I was 18, but as a Pakistan, I was always taught that the woman’s ultimate role is that of a mother/wife and she is Islamically obligated to cook for her husband, clean, take care of him and everyone else in the family, and other such typical stuff. Then one day, my Qur’an teacher, who’s highly respected in the Muslim community and who actually appreciates my critical and questioning nature even though she disagrees with me (which is fine with me), told us ladies (it was an all-women and -children Sunday class) that “Did you know that you’re not Islamically obligated to cook for your husbands, or to clean or do any other domestic activities? You should do them out of the goodness of your heart and if not doing so will have negative consequences on you and your family, but otherwise, it’s not an Islamic ruling. In fact, you don’t even have to take care of your kids, and your husband’s supposed to provide a nanny/sitter for you if you demand such a thing.” And she went on, and I was shocked, just like all the other ladies were. And right then and there, I started studying Islam and women’s rights/roles. Back then, I accepted all the traditional things (like wife-beating, impermissiblity for women to work unless absolutely necessary, n shouldn’t work unless they HAVE to, men as leaders of women, forbiddance of the idea that women may lead men in prayer, etc.) without question. And I relied entirely on the Internet, regardless of the oft-contradictory information it provides its users about any idea, to “study” Islam.

    Still, as now a student of Gender Relations in Islamic law, I am where I am today mostly because of those classes, the arguments I had with my teachers, the apparent absurdity of what I was being taught (though I don’t see it as absurdity anymore and understand that there’s something much deeper there), and their insistence that I, a woman, had no right to question what the “scholars” had determined my roles and rights to be.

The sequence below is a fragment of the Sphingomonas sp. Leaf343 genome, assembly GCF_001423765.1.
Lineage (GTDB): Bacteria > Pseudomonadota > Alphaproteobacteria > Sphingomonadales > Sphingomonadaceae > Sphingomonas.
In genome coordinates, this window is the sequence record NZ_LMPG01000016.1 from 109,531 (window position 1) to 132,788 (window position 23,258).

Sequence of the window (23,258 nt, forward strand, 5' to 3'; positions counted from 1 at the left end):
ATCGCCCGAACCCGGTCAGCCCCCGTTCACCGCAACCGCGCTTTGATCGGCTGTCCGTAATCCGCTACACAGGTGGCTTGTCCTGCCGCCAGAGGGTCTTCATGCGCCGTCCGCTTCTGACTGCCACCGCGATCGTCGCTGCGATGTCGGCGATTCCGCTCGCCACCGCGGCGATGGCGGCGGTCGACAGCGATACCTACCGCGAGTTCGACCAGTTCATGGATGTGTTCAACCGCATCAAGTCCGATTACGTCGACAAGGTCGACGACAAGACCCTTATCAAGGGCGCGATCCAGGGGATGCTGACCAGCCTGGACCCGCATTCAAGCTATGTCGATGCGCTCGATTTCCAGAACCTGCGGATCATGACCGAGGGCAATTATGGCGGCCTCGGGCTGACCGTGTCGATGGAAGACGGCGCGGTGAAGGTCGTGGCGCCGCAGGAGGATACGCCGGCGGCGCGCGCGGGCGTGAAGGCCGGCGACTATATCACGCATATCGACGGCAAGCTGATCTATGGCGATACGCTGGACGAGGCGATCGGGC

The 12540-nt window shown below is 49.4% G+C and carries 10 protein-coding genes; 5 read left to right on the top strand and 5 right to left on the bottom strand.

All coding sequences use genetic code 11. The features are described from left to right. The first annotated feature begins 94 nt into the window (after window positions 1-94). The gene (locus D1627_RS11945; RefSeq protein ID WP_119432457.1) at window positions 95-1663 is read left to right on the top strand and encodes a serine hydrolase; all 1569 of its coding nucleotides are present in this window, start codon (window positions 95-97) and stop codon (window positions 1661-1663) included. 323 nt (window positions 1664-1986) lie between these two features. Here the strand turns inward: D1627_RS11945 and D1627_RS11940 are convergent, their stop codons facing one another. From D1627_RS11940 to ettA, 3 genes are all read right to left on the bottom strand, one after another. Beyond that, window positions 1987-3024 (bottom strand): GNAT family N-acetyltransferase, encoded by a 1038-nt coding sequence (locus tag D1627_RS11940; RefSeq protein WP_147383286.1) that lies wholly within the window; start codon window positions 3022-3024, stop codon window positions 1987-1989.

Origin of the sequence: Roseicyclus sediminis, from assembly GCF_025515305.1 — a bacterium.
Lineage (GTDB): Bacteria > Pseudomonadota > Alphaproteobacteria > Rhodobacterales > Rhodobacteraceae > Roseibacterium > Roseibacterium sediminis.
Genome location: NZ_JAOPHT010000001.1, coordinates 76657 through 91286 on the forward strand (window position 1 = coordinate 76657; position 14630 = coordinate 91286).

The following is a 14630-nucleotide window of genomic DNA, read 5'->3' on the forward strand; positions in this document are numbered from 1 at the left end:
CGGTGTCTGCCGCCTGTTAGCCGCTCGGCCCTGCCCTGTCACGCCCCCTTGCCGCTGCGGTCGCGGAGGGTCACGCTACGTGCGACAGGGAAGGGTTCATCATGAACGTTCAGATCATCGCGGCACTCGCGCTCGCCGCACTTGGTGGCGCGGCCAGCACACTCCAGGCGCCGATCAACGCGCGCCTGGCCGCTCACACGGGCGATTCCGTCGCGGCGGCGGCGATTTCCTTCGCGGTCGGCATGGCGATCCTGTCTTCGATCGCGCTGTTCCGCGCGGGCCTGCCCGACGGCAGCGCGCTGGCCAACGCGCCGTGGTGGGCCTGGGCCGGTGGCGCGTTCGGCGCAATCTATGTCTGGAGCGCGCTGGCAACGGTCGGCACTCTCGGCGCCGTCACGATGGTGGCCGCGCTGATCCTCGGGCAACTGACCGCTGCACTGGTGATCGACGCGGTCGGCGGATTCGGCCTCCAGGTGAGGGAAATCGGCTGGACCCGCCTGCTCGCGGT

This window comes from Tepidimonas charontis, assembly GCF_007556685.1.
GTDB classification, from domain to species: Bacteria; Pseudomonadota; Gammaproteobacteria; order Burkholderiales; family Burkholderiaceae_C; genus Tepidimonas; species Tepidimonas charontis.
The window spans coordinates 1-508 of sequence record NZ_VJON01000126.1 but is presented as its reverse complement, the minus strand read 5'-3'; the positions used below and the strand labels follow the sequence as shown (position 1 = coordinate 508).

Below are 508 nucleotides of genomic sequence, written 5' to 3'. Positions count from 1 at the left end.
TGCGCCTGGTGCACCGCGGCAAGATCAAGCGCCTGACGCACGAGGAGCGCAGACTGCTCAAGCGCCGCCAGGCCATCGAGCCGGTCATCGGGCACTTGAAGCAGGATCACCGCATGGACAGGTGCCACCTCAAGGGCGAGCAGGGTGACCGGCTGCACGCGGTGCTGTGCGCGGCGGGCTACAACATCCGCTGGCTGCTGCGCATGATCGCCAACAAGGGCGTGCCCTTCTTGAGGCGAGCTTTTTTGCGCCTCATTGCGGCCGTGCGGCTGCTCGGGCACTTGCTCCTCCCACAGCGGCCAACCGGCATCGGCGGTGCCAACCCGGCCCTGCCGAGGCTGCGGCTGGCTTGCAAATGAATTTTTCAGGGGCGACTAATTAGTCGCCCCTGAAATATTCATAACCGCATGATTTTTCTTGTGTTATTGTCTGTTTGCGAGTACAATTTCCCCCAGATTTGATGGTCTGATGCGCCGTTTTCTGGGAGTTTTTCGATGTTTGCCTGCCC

8. Dana says:

    My husband and I have debated the same thing as I think many parents do. Although we loved our full time Islamic private school in Colorado. We find ourselves questioning wether or not to send our children to Sunday Islamic school here in VA. The kids do not want to attend the majority of the time! Many times we ask ourselves why don’t they care to go and have sat through the classes. We found that they stick to the Arabic, Quran, and islamic studies, but because they are children, they want something to look forward to! If there was some kind of competition or something to encourage the kids to learn as much as they are able. The children want to have fun in their learning, and are getting this in their public school education. Having them in Islamic school does foster the relationships between the younger Muslim generations, it also reminds our children that spending time at the masjid is important. I feel that if you can agree about what is being taught you might want for your child to attend if just to practice their suras, and spend time with their fellow Muslim brothers and sisters their age! Inshallah if you have any suggestions to make it a better learning experience for the children you can share and we can work together to make it better for our children!

  9. Nadia says:

    DUDE, because I live in a ‘Muslim’ (haha!) country I had “Islamic School” for 3 hours every afternoon after ‘regular’ school. For 5 years. The top three things I remember learning were (1) You can’t cut your nails and hair while menstruating unless you keep the cuttings and wash them while performing ghusl; (2) any part of my body that a non-mahram apart from my husband saw apart from the palms of my hands and face would be burnt crisp in hellfire; and (3)tajweed (do you call it something else – it’s the rules for recitation of the Qur’an). The only one I really hold on to is (3) because I like to recite the Qur’an nicely when I’m reading it in Arabic. The ‘official’ syllabus were Qur’anic recitation, Fiqh, Aqeedah, and Adab, then you had Munakahat and Muamalat in Grades 4 and 5.

    However, because the Malaysian education system trains you to be such a good drone, I was a really good student at religious school because I memorised so well. Forget Revelation, forget what the actual meaning of believing in One God and Doing Good was, forget all of that. In my head for a very long time, being a good Muslim was about the same as being a good student in an especially regimented military school. You don’t ask why, you just follow the rules, even if there was no basis and didn’t make any sense.